Can I develop Tmax 100 and Ilford 100 together?

Discussion in 'B&W: Film, Paper, Chemistry' started by NancyO, Oct 25, 2011.

  1. NancyO

    NancyO Member

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    Hi-- sorry if this is answered somewhere but it's not coming up on a search for me.

    I just shot a roll each of Tmax 100 and Ilford Delta 100 and would like to develop them together in D76. Is this possible? I'm returning to B&W photography after a number of years and I'm very rusty on a lot of things!

    Thanks for any input.
     
  2. cjbecker

    cjbecker Member

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    I develop hp5 and trix together. Give it a test, see how it works.
     
  3. mopar_guy

    mopar_guy Subscriber

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    Welcome to APUG!
     
  4. Mackinaw

    Mackinaw Member

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    Yes you can develop both films in the same tank at the same time, but be aware the the development times for the films may be different. Take a look at the Massive Developing Chart for each film in D-76 and see what time will work best (or you may have to use a "compromise" time).

    Jim B.
     
  5. Vaughn

    Vaughn Subscriber

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    They can be developed together, but the times give in the Massive Development Chart:

    http://www.digitaltruth.com/devchart.php

    are different for Tmax and Delta100 -- at ASA100 in D-76 1:1, 12 min and 11 min respectively. I think it would be wise to develop them separately, determine the best times for each, then decide if you want to cut corners by developing them together.
     
  6. NancyO

    NancyO Member

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    Thank you very much.... you've been very helpful indeed!
     
  7. derwent

    derwent Member

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    I have developed different films together before but only if the times are the same.
     
  8. Rick A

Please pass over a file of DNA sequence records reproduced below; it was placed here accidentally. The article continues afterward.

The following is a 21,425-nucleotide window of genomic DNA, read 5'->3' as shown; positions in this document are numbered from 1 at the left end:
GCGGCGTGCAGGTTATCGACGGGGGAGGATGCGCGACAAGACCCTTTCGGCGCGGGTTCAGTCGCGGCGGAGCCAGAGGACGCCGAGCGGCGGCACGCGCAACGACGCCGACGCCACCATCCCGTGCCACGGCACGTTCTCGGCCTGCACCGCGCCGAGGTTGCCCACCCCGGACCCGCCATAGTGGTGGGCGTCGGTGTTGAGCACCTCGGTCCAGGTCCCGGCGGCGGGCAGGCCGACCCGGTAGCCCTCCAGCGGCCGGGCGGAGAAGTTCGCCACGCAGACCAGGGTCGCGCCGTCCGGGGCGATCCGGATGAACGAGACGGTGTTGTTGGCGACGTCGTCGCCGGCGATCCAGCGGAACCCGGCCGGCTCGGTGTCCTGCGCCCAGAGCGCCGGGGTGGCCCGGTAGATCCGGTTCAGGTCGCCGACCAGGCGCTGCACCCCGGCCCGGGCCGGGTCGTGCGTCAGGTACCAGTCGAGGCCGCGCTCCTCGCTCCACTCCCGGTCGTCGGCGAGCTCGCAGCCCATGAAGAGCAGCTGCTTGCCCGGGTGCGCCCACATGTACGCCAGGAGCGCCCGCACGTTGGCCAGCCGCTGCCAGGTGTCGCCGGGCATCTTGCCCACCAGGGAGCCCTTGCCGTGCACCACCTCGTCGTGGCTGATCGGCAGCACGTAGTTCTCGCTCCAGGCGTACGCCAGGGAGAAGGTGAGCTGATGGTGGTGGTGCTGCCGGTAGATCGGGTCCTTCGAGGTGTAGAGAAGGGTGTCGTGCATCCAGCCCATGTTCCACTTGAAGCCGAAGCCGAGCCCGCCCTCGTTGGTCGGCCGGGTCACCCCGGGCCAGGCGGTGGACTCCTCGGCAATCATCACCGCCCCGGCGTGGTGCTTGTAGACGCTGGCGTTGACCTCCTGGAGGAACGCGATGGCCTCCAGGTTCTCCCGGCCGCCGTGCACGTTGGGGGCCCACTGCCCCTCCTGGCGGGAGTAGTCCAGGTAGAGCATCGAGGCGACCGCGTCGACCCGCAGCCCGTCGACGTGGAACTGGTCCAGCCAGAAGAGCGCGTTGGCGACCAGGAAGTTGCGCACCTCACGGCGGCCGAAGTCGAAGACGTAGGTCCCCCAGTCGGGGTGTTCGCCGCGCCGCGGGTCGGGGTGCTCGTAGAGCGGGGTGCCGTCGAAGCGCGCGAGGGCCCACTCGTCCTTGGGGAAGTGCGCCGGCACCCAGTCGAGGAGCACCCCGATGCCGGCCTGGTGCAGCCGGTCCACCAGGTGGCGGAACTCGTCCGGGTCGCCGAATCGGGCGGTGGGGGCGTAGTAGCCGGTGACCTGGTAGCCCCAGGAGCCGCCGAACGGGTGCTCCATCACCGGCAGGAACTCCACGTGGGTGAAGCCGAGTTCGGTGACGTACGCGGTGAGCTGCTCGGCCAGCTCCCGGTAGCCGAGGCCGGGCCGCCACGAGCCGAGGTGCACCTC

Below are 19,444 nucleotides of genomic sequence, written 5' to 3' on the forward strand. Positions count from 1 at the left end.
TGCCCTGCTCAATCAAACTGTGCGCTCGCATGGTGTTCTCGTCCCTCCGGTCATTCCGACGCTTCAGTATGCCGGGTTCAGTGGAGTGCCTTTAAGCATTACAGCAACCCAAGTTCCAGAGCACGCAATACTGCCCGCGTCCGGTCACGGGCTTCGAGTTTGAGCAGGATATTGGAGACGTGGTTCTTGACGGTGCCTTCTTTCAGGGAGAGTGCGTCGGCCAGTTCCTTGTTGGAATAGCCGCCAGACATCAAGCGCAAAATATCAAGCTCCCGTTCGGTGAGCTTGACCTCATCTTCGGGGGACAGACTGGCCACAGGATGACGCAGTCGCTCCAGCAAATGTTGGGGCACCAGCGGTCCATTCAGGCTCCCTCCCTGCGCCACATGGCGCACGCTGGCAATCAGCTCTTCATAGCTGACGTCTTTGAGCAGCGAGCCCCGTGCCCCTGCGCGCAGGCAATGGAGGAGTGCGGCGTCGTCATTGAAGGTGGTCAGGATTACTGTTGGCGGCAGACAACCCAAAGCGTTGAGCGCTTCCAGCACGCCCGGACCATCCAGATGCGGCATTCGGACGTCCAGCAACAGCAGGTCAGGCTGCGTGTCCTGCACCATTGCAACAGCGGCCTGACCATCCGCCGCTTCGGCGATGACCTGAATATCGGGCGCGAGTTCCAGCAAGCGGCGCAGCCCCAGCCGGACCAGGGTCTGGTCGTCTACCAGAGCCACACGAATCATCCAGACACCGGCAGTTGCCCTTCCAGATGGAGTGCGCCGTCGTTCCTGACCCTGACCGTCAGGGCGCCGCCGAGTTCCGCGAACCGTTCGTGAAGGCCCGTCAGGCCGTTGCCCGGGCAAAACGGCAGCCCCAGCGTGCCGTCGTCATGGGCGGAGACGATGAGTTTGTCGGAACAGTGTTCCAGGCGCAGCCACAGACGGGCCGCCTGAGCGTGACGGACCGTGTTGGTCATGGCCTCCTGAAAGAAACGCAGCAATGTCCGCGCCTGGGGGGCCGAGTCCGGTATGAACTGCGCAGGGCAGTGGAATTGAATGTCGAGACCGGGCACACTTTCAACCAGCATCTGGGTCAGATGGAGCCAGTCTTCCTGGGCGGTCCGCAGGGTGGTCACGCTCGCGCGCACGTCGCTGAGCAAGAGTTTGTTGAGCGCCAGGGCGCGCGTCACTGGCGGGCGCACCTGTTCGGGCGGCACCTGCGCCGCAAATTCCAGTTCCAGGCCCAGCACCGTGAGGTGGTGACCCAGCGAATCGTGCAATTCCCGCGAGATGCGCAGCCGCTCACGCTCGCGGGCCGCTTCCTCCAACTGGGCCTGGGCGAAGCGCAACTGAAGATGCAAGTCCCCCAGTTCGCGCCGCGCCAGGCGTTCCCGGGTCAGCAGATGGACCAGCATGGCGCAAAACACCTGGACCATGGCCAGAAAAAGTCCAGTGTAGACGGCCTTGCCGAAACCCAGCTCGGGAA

Rick A Subscriber

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    What Vaughn said.
     
  9. Steve Roberts

    Steve Roberts Member

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    I've no experience of D-76, but in my experience with other products (and I'll probably be jumped on for saying this!) a minute here or there makes little difference in B/W film development. Variations of temperature, exposure, time taken to pour out developer and pour in stop bath all make it rather less precise than we may like to think, try as we might to make it otherwise. If you really want to develop the films together, I'd aim in the middle and neither should be very far out. Of course, it depends on the importance of the subject material - if it's your daughter's wedding or the flying saucer that landed in the back garden last night, then develop them separately......
    Best wishes,
    Steve
     
    Last edited by a moderator: Oct 26, 2011
  10. 2F/2F

    2F/2F Member

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    Nothing bad will happen chemically if different products of the same basic type (the type being b/w negative film in this case) are developed in the same tank. Obviously there will be a compromise on time somewhere unless the two films happen to share the same development time. If films are within a minute of each other, I will develop them together. I use the shorter time, or halfway between the two times if a little extra contrast won't hurt the roll with the shorter time.
     
  11. vpwphoto

    vpwphoto Member

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    I have tried "crazy" stuff like this... something always turns out "thin" or "overcooked"... Images taken arn't worth the risks of this sort of thing.

    What I HAVE done and it has obvious risks is add a rool wound on a reel "later" to the mix, I agree if things are in the ballpark and it's photojournalism deadline time do it (as I have) otherwise it is a false economy to do this on a basis of cost.... the economies of time are another story.

    I have done this when I have a couple rolls that are being "pushed" with a couple rolls normal, the hazzaards of fogging the film or mixing up the pour in the dark are issues too.
     
  12. bdial

    bdial Subscriber

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    One way to deal with this is to put the developer in the tank before loading. Load the reels, put the one in that needs more time, and start the timer. Put the second reel in at its time put the lid on, turn on the lights and continue.
    Just make sure you can keep track of what's what in the dark.
     
  13. TareqPhoto

    TareqPhoto Member

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    if each has about 1 minute difference, then why not split to the half for each? I mean for 11min film make it 11.5min, and for that 12min make ir 11.5min, so it is like one is a bit 30sec overdeveloped and the other is 30sec underdeveloped.
     
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  15. vpwphoto

    vpwphoto Member

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    I never find the optimal time for most of these "mixes" to really be a minute appart...

    Again... I think some of the folks chiming in have never DONE it. I have and I posted my impression of REAL results.
    APUG makes me nuts with folks guessing about stuff that they have no experiance with.

    That massive dev chart is like the Wikipedia of processing. I have doubts about real testing and situations. For ME I have always found HP5 to be an ISO 250 film if developed by the ilford chart... and that's from Ilford, not some Wiki developemt chart.
     
  16. NancyO

    NancyO Member